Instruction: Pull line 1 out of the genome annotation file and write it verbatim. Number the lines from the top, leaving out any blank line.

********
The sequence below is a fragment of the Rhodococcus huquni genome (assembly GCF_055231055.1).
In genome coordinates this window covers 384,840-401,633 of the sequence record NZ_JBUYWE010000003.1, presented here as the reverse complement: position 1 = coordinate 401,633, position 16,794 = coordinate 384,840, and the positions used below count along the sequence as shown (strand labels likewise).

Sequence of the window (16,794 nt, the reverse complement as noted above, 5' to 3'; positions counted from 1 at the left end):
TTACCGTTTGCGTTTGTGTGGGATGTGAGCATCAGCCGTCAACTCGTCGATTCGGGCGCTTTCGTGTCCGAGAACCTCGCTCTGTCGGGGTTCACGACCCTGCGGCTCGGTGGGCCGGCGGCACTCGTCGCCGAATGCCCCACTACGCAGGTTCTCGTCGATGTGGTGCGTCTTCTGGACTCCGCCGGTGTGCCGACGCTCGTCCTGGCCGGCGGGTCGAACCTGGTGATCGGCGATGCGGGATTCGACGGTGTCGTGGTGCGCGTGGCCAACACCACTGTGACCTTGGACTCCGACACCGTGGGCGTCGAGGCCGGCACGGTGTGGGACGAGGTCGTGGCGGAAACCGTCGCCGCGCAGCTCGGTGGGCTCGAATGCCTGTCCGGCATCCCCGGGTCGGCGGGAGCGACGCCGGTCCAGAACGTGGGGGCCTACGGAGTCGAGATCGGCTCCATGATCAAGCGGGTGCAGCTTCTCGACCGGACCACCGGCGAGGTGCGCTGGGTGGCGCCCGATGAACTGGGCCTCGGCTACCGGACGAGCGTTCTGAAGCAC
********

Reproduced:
The sequence below is a fragment of the Rhodococcus huquni genome (assembly GCF_055231055.1).